In his short story Pierre Menard
, autor del Quijote
, Borges describes the extraordinary and paradoxical feat of an imaginary 20th century French writer who recomposes, as it were, part of Cervantes’ early modern masterpiece. Borges’ duplication of the text of the Quijote
is meant to give narrative shape to the acknowledgement that a text acquires different meanings in different epochs. This essay first sets Borges’ approach to the construction of the past within a lineage of authors, which harks back to Nietzsche and points to Foucauldian genealogies. It then renews the endeavour of Borges’ character Menard, as it reproduces significant portions of Foucault’s 1971 paper Nietzsche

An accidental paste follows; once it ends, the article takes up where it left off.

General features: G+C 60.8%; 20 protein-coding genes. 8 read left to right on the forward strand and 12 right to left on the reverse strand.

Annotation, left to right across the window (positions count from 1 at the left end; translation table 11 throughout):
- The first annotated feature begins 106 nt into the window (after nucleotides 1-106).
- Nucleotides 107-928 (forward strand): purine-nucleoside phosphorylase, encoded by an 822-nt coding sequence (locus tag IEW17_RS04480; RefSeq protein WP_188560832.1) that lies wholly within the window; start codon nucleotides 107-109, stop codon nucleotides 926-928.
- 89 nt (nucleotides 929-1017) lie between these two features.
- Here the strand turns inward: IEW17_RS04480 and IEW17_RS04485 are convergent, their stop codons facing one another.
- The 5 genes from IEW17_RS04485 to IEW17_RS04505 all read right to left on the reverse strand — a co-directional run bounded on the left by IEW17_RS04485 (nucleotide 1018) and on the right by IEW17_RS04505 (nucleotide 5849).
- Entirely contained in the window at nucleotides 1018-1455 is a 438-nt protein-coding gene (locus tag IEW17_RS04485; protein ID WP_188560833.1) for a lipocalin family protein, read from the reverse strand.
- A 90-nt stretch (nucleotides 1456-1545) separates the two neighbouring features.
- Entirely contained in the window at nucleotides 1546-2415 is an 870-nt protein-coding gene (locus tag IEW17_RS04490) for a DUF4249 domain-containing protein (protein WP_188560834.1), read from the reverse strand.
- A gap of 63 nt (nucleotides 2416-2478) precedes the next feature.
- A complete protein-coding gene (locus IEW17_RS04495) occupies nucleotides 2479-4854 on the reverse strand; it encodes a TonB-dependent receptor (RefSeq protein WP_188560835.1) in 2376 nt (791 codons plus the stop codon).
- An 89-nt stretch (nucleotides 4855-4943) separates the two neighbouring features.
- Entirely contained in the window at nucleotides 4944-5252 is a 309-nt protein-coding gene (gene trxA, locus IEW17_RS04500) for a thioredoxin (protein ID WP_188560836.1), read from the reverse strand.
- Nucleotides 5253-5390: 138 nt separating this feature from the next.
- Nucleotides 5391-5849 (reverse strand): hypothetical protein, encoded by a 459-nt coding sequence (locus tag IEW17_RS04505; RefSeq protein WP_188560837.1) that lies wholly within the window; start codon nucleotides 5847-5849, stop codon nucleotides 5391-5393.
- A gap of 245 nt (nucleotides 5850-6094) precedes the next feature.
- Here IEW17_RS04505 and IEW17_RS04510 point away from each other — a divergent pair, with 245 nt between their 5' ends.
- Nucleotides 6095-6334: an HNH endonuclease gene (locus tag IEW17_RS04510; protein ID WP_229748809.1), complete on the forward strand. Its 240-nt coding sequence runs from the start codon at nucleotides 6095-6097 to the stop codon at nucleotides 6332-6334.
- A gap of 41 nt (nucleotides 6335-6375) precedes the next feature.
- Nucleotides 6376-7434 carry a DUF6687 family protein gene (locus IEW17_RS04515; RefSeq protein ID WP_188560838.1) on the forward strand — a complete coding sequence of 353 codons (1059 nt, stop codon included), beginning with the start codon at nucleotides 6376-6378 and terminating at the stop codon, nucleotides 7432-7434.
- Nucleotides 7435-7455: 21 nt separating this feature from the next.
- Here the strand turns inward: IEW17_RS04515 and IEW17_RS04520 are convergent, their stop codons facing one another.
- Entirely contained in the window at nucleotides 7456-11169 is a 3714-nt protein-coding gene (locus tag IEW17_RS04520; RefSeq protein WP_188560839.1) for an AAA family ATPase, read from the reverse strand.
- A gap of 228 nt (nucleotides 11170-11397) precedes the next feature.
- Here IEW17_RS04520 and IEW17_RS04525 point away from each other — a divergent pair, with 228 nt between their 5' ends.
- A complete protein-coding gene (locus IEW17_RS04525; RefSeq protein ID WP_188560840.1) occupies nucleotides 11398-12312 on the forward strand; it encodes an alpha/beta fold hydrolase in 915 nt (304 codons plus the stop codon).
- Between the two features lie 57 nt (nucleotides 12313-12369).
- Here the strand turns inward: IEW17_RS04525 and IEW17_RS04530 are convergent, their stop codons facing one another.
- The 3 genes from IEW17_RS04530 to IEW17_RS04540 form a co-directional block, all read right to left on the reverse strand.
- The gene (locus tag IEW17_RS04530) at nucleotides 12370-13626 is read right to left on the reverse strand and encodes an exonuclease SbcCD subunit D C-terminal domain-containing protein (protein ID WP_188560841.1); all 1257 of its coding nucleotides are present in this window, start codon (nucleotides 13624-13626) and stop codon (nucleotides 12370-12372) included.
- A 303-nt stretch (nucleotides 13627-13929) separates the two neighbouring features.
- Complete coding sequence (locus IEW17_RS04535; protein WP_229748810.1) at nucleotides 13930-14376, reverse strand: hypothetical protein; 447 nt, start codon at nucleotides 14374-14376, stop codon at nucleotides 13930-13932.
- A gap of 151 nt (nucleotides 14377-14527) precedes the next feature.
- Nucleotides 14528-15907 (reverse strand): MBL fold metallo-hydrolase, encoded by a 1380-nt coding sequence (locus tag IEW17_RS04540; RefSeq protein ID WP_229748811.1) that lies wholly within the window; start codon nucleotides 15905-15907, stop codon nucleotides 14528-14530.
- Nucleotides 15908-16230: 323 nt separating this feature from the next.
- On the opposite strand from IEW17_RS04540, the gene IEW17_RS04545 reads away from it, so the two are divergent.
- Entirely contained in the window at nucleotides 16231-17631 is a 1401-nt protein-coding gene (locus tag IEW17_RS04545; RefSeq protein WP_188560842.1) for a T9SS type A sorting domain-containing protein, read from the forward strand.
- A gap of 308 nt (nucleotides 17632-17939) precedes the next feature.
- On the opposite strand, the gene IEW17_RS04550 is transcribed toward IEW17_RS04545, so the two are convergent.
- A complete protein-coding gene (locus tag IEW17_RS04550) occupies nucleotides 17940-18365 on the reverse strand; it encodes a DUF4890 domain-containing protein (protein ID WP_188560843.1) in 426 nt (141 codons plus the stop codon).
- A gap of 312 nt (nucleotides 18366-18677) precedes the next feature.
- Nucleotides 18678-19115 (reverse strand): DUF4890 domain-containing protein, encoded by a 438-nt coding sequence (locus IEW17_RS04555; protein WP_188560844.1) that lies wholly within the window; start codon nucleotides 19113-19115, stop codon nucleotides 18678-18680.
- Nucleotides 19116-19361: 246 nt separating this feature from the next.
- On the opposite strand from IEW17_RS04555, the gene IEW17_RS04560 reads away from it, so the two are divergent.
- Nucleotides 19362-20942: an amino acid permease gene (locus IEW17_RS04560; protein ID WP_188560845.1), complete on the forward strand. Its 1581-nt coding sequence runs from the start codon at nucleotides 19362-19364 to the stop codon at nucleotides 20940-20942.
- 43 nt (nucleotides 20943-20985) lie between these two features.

, la généalogie
. Whilst the selections of the Foucauldian text are not simply rewritten, as they are given a new English translation, they are also recombined and reconsidered in the light of our contemporary cultural and political context, which underwent significant changes during the apparently short span of time that separates us from the composition of Foucault’s seminal work.
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